In the year 2015, more than a decade has passed since the catastrophic event known as Second Impact befell mankind. During this time of recovery, a select few learned of beings known as the Angels—colossal malevolent entities with the intention of triggering the Third Impact and wiping out the rest of humanity.
Called into the city of Tokyo-3 by his father Gendou Ikari, teenager Shinji is thrust headlong into humanity's struggle. Separated from Gendou since the death of his mother, Shinji presumes that his father wishes to repair their shattered familial bonds; instead, he discovers that he was brought to pilot a giant machine capable of fighting the Angels, Evangelion Unit-01. Forced to battle against wave after wave of mankind's greatest threat, the young boy finds himself caught in the middle of a plan that could affect the future of humanity forever.
I love "Death and Rebirth", I really do. In my mind, it's probably the least flawed segment in the Evangelion franchise. But I guess I know why people are rating it so low.
There are two reason people tend to give this movie a low score. The first reason is that this movie is split cleanly into two halves, and the first half, named "Death", is essentially a recap. I think most people just aren't as patient as I am and loathe recaps in general. "Death" deserves mention though, because they're probably the most well done recaps I've ever watched. It's not just scenes from the
Evangelion series edited together, there is a considerable amount new footage and narration added in that combine to make the events that happened in the series a lot clearer (though there is still a good deal I didn't understand by the time I finished it). The edit is done extremely cleverly, retelling the story from several personal perspectives, all revolving around the theme of Shinji, Rei, Asuka and Kaworu turning up to the auditorium for a rehearsal of Pachebel's "Kanon in D-dur". I love the rendition that piece along with others such one of Bach's cello preludes. The classical music is used throughout the "Death" segment to great effect, lending it a certain elegance that the series, often riddled with cliches, sometimes lacked. This isn't the only improvement either. Since the recaps cherry picked key moments from the series really well, and got rid of most of the less interesting angel-of-the-week padding, it's not only easier to connect the dots in the story, but also gives "Death" a greater intensity and urgency when compared against the series. It's through this that I caught a glimpse of the greatness that people often go on about when they talk about Evangelion.
The second reason people hated this is because of the second half, "Rebirth". And no, it's not because "Rebirth" itself is crap, not by any stretch of the imagination. The reason people hate it is because "Rebirth" is repeated in its entirety by the follow up movie, "End of Evangelion", which kind of reduces "Death and Rebirth" to nothing more than a recap movie. But to be fair, since "Death and Rebirth" came before "End of Evangelion", I think it make sense that the latter should be one that gets the heavier penalisation for repeating what's already been shown in the former. The segment in question itself is excellent. Though it lasts less than half an hour, it's a very compelling watch with sky high production values. It really sets up the "End of Evangelion" movie in style, ending on a scene that made me want to continue on to the final movie immediately.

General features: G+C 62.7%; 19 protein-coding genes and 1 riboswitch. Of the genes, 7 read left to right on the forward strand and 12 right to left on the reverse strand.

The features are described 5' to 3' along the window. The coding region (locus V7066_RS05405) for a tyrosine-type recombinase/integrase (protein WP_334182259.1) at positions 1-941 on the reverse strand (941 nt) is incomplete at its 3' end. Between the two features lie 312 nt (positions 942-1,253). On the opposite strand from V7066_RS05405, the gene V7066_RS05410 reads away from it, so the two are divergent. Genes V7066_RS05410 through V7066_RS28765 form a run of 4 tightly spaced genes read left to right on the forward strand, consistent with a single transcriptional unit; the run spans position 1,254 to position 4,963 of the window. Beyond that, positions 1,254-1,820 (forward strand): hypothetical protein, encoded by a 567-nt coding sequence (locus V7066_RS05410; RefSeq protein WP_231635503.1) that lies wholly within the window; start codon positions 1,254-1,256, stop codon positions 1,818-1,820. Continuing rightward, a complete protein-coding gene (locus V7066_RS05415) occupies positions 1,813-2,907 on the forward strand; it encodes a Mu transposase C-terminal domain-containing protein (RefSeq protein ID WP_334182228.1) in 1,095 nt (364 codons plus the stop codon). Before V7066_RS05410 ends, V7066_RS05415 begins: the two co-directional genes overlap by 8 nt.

There really isn't anything majorly wrong with "Death and Rebirth", the few complaints I have are all rather minor. For one, some of the words that flash up on screen during "Death" disappears far too quickly and I couldn't read a lot of them - what's the point of having it at all if they're so hard to read? For another, at the start of "Rebirth", Shinji does something pretty f*cked up that I feel isn't really consistent with his cowardly character, so I chalked that scene down to something that's there for shock value more than anything else. Finally, there's the intermission. Yeah, that's right, this movie even has its own built in intermission. In a way, I didn't mind the idea itself. But considering the intermission lasts not one but TWO songs, and comes after the 5min+ ending credits of "Death"... that totals up to about ten minutes of doing nothing (although the ending credits of "Death" does have "Kanon D-dur" as backing music, so I didn't mind it so much")! It's all a bit too much really.
If you haven't seen the series, there is no point at all in watching this. Prior to "End of Evangelion" coming out, watching "Death and Rebirth" after the series made perfect sense - I believe it was released a year or two after the series (though don't quote me on this), and so the first half served as a nice condensed reminder (with bonus new footage) of what happened in the series while the second half wets the appetite for the finale. "Death and Rebirth" served its purpose as a bridge perfectly back then, but with "End of Evangelion" eliminating the need to watch the second part entirely, is this still worth watching just for the (admittedly beefed up) recaps? Well, it really depends on you. If you're a hardcore fan of the franchise, or if like me, you want to watch these kind of things for completeness, then yes. If there's only one recap that you'll ever watch, then make it this one.
NGE: Death and Rebirth should have been titled NGE: Completely Unnecessary Series Recap For Purpose of Make Profit From Guys with Ayanami Waifu Pillows.
I have seen a lot of shameful "cash ins" in my years as an anime fan, but I have seen very few examples that were quite this blatant in picking the pockets of a loyal fandom. This movie was supposedly made in order to get fans PUMPED UP (read in Hans and Franz voice) for End of Evangelion, which promised to remake the final 2 episodes of the original series that so angered Japanese fans in 1996. However, this was completely unnecessary
since the people that were already Eva fans were really excited to see a new ending, and I can assure you this movie didn't create any new Eva fans. Did Anno owe a large sum of money to the Yakuza!?